# pouët.net

## Problem with RayMarching using DistanceFunctions when applying Twist-Distortion.

category: general [glöplog]
Hi all,

I have a very fundamental problem with domain-distortion as explained in rwwtt.pdf: With a (rectangular) column, everything runs just fine, but as soon as I apply the suggested twist-distortion to my column, shit starts to hit the fan.
The problem seems to be that the twist-domain-distortion will introduce errors in the way, thats the minimum distance is approximated too large in some cases, thus stepping too far ending up inside the geometry or missing it completely.
I'm not a math-expert, but my intuition tells me that this problem must arrise from that twist-distortion because the suggested distance function evaluates the twist-amount only for the current y-pos, neglecting the fact that the ray's y-direction may alter the y-pos along the path (and thatfore the twist) and the real intersection point may actually be closer if the column twists towards the ray.
do i get something wrong here or does that problem really exist ? i'm wondering because all the resources i've found dont mention any problem with that. and if it exists is there a cure for it except subdividing step-distances like a crazy bitch ? ;)
somebody please help me out on that... i'm kinda stuck here :(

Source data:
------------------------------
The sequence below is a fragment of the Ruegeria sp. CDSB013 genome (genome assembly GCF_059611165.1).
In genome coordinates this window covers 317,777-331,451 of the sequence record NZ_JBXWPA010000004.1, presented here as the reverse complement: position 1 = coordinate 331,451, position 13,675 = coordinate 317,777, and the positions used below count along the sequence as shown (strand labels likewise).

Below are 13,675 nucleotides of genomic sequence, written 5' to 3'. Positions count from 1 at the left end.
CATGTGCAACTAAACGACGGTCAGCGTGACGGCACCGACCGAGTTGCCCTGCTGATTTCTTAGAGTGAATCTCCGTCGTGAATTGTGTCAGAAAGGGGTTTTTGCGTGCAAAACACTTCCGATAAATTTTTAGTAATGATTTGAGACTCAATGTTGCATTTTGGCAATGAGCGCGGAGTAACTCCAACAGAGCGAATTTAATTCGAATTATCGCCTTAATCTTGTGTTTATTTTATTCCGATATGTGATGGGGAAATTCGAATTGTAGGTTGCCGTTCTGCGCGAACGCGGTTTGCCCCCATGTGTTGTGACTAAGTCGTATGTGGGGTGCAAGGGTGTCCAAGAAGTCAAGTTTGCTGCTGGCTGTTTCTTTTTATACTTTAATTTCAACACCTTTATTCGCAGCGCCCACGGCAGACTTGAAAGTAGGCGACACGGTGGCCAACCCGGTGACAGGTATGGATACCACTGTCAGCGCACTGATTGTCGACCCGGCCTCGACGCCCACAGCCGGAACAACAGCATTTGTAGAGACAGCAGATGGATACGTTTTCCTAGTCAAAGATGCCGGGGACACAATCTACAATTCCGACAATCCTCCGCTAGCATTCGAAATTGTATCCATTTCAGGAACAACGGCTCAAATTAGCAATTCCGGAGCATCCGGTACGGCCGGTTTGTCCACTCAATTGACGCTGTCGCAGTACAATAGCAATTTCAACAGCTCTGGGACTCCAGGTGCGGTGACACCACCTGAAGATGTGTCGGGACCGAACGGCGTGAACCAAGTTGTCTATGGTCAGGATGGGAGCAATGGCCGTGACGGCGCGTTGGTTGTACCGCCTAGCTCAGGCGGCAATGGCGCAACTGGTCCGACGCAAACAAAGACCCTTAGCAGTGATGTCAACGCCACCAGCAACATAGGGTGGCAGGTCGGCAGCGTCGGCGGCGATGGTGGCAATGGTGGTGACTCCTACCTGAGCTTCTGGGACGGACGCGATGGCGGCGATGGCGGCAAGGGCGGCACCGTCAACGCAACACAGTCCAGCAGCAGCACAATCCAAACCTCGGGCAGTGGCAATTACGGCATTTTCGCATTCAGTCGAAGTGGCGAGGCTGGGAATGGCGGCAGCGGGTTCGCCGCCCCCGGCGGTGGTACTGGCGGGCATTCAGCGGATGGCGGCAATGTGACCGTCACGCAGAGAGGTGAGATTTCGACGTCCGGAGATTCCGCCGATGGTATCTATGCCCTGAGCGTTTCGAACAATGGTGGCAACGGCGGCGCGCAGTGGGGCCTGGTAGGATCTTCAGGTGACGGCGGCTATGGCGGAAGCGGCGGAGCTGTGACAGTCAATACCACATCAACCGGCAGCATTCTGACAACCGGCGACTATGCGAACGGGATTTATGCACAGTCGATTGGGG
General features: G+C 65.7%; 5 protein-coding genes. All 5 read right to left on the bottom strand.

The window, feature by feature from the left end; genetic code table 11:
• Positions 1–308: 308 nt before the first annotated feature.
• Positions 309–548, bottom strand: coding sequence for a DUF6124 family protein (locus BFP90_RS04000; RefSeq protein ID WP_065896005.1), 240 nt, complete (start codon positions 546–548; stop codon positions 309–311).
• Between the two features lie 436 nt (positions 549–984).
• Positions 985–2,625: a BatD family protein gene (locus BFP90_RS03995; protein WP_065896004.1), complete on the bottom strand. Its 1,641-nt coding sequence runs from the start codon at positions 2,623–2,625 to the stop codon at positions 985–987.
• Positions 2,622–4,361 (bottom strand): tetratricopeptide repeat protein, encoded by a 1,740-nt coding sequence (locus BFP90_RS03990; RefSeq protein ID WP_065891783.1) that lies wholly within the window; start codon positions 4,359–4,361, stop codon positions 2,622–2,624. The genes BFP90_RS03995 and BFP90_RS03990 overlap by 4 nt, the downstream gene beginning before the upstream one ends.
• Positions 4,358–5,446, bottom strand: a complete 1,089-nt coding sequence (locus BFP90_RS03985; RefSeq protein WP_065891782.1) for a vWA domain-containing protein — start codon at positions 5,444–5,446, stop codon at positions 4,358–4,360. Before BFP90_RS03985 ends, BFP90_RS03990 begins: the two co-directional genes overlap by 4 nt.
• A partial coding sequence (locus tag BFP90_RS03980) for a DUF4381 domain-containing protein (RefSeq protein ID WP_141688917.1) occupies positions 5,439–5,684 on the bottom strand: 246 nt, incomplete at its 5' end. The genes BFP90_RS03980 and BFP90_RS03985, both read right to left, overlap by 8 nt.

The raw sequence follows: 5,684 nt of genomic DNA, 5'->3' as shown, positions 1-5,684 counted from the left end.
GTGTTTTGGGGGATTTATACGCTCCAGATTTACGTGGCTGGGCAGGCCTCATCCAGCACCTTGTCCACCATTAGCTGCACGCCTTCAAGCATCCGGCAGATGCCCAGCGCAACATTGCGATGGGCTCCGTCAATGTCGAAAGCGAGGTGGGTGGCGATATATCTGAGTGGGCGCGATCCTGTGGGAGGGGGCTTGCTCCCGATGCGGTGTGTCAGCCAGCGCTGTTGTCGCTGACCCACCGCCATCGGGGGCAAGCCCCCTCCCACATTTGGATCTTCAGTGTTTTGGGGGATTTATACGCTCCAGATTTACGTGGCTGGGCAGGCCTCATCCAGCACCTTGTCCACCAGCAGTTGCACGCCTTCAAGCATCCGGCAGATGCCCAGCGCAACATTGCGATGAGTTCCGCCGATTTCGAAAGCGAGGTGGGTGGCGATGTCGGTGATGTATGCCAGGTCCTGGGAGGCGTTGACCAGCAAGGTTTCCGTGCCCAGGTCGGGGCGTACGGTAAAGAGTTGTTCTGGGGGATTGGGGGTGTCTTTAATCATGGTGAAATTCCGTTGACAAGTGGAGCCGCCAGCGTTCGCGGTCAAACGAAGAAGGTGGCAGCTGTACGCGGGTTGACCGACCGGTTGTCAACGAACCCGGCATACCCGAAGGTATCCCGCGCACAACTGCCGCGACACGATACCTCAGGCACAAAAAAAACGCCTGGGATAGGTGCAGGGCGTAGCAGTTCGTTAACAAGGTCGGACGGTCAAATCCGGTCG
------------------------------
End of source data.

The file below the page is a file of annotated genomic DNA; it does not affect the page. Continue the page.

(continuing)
many thanks :)
heres my code for the twisted box:

Code:``` float evaluateDistanceToBox(const Vector &vecPos, const Vector &vecBoxSize) { Vector vecDistance = vecMax(vecSub(Vector(fabsf(vecPos.x), fabsf(vecPos.y), fabsf(vecPos.z)), vecBoxSize), 0.0f); return vecLength(vecDistance); } float evaluateDistance(const Vector &vecPos) { float fAngle = (vecPos.y + 2.0f) * (1.0f / 4.0f) * PI; // twist by 180deg float fSin = getSin(fAngle); float fCos = getCos(fAngle); Vector vecSample = Vector(vecPos.x * fCos + vecPos.z * fSin, vecPos.y, vecPos.z * fCos - vecPos.x * fSin); return evaluateDistanceToBox(vecSample, Vector(1.0f, 2.0f, 1.0f)); } bool castRay(const Vector &vecPos, const Vector &vecDir) { const float fHitEpsilon = 0.001f; const float fFarPlane = 10.0f; float fDistance = evaluateDistance(vecOrigin); while (fDistance < fFarPlane) { Vector vecPos = vecAdd(vecOrigin, vecScale(vecDir, fDistance)); float fDistanceToSurface = evaluateDistance(vecPos); if (fDistanceToSurface < fHitEpsilon) { // we have a hit return true; } fDistance += fDistanceToSurface; } return false; // no hit } ```
Column density function: column(point) = 0
Distortion function: twist(point)
Distorted column: (column o twist)(point) = column(twist(point))
Distance operator: dist(func)
Distance to column: (dist(column))(point)
Distance to twisted column: dist(column o twist)(point) != (dist(column))(twist(point))

This is your problem. hth hand :)

Solution is to use a smaller step size. If you know the maximum gradient of your distortion function you can divide the stepsize by that.
and here is what i get: colors encode normals. rgb=xyz*0.5+0.5
positive xyz: right, top, depth, respectively

i get the grey areas (zero-normals) on heavy twisting, and they result from being inside the cube (and the cube-distance-function will just return 0 everywhere inside).
also notice the banding. i think also from being slightly inside (with some sample points for normal calc) :(
for some reason i still get those zero-normal/inside-hits when replacing
Code:`fDistance += fDistanceToSurface;`

by
Code:`fDistance += fDistanceToSurface * 0.1f;`

even tho it gets really slow it still will not work correctly for some reason.
float evaluateDistanceToBox(const Vector &vecPos, const Vector &vecBoxSize)
{
Vector vecDistance = vecMax(vecSub(Vector(fabsf(vecPos.x), fabsf(vecPos.y), fabsf(vecPos.z)), vecBoxSize), 0.0f);